Wave and tidal power

last updated 07/00

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Originally appeared in FRR issue:September 1998, web version updated July 2000

Keywords: wave power, tidal power, oceans, currents, waves, electricity generation
Sources: The New Scientist, 16 May and 20 June 1998, Professional Engineering 10 June 1998, Renewable Energy, Sep-Dec 1996, vol. 9 No. 1-4, pp.870-874, Blue Energy Canada Website at http://www.bluenergy.com.

[Additional material from The New Scientist, 3 October 1998, Renewable Energy 2000 (held at Brighton, England July 2-4 2000), and the wavegen website (http://www.wavegen.co.uk) have been added to the original printed report.]

Abstract

Generating electricity from the oceans has been widely discussed for 40 years. Time and again attempts have been made to harness the both wave and tidal power, usually with little success. However, with advances in engineering in the past few years, the oceans have become an economically feasible source of energy.

Introduction

The World electrical energy market is at $800-billion-a-year(US) and rising. It has been estimated that " there are 2 billion people who still lack electricity today, and the world demand in developing countries is doubling every eight years" (World Watch Institute, May 1997). In order to meet that demand, while limiting production of green house gases, renewable energy sources must be developed.

The sea has long been seen as a source of energy. In the middle ages (1200-1500 AD) farmers used to trap sea water in mill ponds and use it to power water mills as the tide dropped. Over the last fifty years, engineers have begun to look at tidal and wave power on a larger, industrial scale. However, until the last few years, particularly in Europe, wave power and tidal power were both seen as uneconomic. Although some pilot projects showed that energy could be generated, they also showed that, even if cost of the energy generated was not considered, there was a real problem making equipment which could withstand the extremely harsh marine environment.

In the late 1990s, it has become clear that technology has advanced to the point where reliable and cheap electricity from the oceans is becoming a real possibility. The UK will have its first electricity supplied to the national supply by the year 2000, and other countries are seriously considering doing likewise.

Wave Power I - sea-based devices

Europe, and in particular the United Kingdom, are looking again at wave power. A recent review by the government has shown that there are now types of wave power devices which can produce electricity at a cost of under $US0.10/kWh, the point at which production of electricity becomes economically viable. The most efficient of the devices, the “Salter ”Duck can produce electricity for less than $US0.05/kWh.

The “Salter ”Duck was developed in the 1970s by Professor Stephen Salter at the University of Edinburgh in Scotland (email Shs@srv1.mech.ed.ac.uk) and generates electricity by bobbing up and down with the waves. Although it can produce energy extremely efficiently it was effectively killed off in the mid 1980s when a European Union report miscalculated the cost of the electricity it produced by a factor of 10. In the last few years, the error has been realised, and interest in the Duck is becoming intense.

Operation of the Salter Duck

salter duck

©1996 Ramage

The “Clam” is another device which, Like the “Salter ”Duck can make energy from sea swell. The Clam is an arrangement of six airbags mounted around a hollow circular spine. As waves impact on the structure air is forced between the six bags via the hollow spine which is equipped with self-rectifying turbines. Even allowing for cabling to shore, it is calculated that the Clam can produce energy for around $US0.06kW/hr.

Wave Power II- Shore based systems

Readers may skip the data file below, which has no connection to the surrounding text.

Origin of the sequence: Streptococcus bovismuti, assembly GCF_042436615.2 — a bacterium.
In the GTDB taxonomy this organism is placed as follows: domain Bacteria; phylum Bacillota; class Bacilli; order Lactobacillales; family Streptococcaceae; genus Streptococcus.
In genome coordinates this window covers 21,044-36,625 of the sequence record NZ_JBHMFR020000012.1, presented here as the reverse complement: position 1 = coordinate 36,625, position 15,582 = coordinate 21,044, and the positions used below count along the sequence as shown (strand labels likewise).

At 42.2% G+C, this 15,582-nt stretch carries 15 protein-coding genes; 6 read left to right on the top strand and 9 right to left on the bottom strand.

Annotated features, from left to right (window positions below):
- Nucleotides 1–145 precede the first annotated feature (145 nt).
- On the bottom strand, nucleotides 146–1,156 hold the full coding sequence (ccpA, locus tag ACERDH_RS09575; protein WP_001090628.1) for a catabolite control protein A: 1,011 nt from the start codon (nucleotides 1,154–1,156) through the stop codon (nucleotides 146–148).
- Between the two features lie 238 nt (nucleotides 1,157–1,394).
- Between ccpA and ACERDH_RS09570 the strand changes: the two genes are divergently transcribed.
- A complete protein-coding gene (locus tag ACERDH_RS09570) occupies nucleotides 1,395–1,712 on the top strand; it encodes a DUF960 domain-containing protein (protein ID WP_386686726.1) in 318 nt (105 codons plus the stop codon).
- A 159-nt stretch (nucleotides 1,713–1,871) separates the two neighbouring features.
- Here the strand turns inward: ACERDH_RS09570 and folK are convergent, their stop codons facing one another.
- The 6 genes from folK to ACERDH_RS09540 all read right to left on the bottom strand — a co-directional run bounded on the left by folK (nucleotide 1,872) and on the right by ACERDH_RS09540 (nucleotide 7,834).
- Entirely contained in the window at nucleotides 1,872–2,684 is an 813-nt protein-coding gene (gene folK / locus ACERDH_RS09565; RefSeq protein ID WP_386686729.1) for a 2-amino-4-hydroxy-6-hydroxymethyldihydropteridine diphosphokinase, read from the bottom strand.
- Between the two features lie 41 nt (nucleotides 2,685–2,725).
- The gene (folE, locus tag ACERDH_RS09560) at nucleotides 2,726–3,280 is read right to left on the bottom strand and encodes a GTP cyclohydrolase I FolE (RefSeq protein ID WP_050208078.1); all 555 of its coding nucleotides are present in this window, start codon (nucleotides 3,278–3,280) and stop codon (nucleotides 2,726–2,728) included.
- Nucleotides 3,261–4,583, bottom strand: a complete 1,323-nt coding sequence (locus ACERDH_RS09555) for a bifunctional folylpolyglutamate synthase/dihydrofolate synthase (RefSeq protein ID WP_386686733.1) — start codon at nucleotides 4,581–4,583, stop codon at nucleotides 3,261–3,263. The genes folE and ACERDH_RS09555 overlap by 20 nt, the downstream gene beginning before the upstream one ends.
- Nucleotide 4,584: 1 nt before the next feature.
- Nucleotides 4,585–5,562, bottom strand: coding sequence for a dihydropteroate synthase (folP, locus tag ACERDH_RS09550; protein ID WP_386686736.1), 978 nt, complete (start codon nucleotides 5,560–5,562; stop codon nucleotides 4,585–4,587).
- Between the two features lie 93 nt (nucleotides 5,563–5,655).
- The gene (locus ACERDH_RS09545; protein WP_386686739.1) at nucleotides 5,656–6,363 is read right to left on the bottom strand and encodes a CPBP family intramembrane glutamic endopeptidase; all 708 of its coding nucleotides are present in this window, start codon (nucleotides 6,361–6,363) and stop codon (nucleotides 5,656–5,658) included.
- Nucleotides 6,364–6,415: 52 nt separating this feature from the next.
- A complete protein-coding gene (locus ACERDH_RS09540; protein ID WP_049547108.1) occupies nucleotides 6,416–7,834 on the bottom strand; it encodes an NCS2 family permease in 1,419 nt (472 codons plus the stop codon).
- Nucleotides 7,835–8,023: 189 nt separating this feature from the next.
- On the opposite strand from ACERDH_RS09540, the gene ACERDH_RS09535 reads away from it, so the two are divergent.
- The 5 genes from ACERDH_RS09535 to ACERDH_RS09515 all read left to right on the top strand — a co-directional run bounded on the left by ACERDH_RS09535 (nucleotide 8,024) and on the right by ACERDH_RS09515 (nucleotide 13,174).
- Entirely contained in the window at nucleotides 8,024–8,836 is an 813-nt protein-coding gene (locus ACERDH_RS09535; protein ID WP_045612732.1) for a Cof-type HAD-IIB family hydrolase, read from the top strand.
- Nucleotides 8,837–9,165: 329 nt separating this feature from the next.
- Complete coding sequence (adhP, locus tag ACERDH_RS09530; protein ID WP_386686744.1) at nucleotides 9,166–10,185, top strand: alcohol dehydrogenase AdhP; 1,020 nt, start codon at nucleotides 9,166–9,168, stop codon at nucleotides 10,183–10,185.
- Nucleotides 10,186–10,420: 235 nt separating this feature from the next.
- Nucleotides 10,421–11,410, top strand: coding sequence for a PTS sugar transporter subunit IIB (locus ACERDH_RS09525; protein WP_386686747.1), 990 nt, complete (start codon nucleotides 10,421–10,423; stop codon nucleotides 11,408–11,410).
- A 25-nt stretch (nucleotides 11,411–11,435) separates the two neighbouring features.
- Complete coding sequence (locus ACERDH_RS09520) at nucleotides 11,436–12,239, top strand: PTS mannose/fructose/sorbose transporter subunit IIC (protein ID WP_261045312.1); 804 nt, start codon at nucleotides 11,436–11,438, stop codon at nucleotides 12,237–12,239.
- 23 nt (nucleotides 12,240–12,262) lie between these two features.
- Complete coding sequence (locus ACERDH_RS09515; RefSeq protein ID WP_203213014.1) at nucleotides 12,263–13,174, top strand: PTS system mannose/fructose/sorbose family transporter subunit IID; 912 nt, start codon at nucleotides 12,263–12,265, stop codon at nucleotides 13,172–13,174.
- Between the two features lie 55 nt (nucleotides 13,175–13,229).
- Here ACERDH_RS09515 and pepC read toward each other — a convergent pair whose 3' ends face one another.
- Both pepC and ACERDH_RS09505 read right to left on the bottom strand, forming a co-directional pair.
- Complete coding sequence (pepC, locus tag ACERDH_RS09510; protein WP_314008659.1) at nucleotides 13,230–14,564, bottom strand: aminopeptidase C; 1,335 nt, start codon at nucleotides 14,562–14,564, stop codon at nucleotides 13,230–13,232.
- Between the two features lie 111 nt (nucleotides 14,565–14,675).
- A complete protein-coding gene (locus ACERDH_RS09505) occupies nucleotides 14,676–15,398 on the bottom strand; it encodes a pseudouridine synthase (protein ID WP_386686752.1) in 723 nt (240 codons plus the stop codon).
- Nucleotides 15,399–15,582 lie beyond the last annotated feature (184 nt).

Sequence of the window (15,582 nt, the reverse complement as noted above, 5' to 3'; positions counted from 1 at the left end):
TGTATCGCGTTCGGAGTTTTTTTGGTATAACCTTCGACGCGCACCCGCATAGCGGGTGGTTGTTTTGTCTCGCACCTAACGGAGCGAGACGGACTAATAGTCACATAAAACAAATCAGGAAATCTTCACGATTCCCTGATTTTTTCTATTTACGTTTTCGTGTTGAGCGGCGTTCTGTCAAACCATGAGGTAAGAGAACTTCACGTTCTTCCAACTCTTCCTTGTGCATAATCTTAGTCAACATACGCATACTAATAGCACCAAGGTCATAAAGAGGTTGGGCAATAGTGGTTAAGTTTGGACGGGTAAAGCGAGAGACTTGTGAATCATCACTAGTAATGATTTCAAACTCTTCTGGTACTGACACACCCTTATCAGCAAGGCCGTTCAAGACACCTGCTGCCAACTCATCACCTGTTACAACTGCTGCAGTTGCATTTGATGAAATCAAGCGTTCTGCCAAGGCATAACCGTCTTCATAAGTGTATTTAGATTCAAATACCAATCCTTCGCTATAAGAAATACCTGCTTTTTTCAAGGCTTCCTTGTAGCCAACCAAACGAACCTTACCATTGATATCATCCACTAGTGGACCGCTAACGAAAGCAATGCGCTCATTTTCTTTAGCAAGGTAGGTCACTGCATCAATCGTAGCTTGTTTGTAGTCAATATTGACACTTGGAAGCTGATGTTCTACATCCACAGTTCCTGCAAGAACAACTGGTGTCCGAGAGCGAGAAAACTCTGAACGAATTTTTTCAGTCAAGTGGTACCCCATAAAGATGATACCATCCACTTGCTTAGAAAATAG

Where the shoreline has suitable topography, cliff-mounted oscillating water column (OWC) generators can be installed. OWC systems have a number of advantages over the Clam and the Duck, not the least of which is the fact that generators and all cabling are shore-based, making maintenance much cheaper.

The OWC works on a simple principle. As an incoming wave causes the water level in the unit's main chamber to rise (see diagram), air is forced up a funnel which houses a Well's counter-rotating turbine. As the wave retreats, air is sucked down into the main chamber again. The Well's turbine has been developed to spin in the same direction, whichever way air is flowing, in order to maximise efficiency. Although most previous OWC systems have had vertical water columns, that in LIMPET is angled at 45° - which wave tank test show to be more efficient.

OWC schematic

limpet

OWC machines have already been tested at a number of sites, including Japan and Norway. A commercial-scale (500 kW) installation is due to be commissioned on the Scottish Island of Islay in September 2000. The Islay OWC (known as LIMPET) is a joint venture between Queens University, WAVEGEN, Instituto Superior Técnico (Portugal), the European Union and Charles Brand Engineering. It is the direct successor of an experimental 75 kW turbine (built by researchers from the Queen's University of Belfast) which operated on the island between 1991 and 1999. Another LIMPET is currently being developed (at pilot-plant scale) on the Azores.

Construction of OWCs

One of the great problems with shoreline-based OWCs is their construction, which must necessarily take place on rocky shores exposed to wind and waves. In the case of the prototype Islay OWC system it was relatively easy to build a temporary dam on the shoreline to protect the unit. However, LIMPET is a much larger system, with a lip 20m wide. It was therefore ultimately decided to build the unit back from the coastline and remove a bund to make the system fully operational (see figure, below).

Installing an OWC unit

limpet

However, both OWC-systems and ocean-wave systems suffer from trying to harness violent forces. The first Norwegian OWC was ripped off a cliff-face during a storm, the Islay station is completely submerged under storm conditions. Thus, researchers are looking at other ways of generating electricity from the ocean, and are increasingly turning to tidally-generated coastal currents.

Power from tidally-generated coastal currents

Over the past forty years, there has been constant interest in harnessing tidal power. Initially, this interest focused on estuaries, where large volumes of water pass through narrow channels generating high current velocities. Engineers felt that blocking estuaries with a barrage and forcing water through turbines would be an effective way to generate electricity. This was proved by construction of a tidal barrage at St. Malo in France in the mid 1960s. La Rance tidal power plant still provides 90% of Brittany's, and a major refurbishment program (due for completion in 2007) means it will continue in operation well into the new millenium.